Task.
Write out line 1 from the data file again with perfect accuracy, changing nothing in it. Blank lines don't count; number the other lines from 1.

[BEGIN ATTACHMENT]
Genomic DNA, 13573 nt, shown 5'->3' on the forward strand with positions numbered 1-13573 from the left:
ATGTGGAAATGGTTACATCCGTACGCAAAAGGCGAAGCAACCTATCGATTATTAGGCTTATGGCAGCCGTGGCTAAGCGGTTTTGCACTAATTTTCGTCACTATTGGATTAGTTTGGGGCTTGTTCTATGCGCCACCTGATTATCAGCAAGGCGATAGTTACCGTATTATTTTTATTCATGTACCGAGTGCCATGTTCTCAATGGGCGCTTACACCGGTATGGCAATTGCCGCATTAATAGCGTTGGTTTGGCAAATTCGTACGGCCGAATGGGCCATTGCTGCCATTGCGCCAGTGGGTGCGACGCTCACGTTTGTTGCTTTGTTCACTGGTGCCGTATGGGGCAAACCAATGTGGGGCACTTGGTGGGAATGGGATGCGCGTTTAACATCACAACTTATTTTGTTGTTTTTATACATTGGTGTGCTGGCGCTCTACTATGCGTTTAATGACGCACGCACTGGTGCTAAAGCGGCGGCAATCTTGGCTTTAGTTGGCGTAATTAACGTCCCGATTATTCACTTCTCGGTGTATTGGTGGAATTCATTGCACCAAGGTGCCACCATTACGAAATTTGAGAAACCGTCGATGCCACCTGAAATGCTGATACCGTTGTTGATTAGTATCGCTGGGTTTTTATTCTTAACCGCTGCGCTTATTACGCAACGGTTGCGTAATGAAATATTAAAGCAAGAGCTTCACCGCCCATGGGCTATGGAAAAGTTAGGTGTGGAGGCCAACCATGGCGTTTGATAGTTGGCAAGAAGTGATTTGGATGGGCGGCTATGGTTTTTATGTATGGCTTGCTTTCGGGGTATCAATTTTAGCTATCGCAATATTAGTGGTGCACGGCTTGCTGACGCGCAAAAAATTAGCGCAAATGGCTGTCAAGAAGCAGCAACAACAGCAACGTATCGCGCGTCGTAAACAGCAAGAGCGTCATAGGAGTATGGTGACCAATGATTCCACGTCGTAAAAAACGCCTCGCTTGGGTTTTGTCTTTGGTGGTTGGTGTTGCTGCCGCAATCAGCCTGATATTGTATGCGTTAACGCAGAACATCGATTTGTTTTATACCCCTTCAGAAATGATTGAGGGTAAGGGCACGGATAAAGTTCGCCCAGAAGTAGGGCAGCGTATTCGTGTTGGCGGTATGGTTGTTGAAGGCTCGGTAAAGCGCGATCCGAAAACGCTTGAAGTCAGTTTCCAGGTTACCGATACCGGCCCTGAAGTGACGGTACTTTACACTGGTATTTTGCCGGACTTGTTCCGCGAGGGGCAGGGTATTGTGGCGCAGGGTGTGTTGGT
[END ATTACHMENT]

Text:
Genomic DNA, 13573 nt, shown 5'->3' on the forward strand with positions numbered 1-13573 from the left: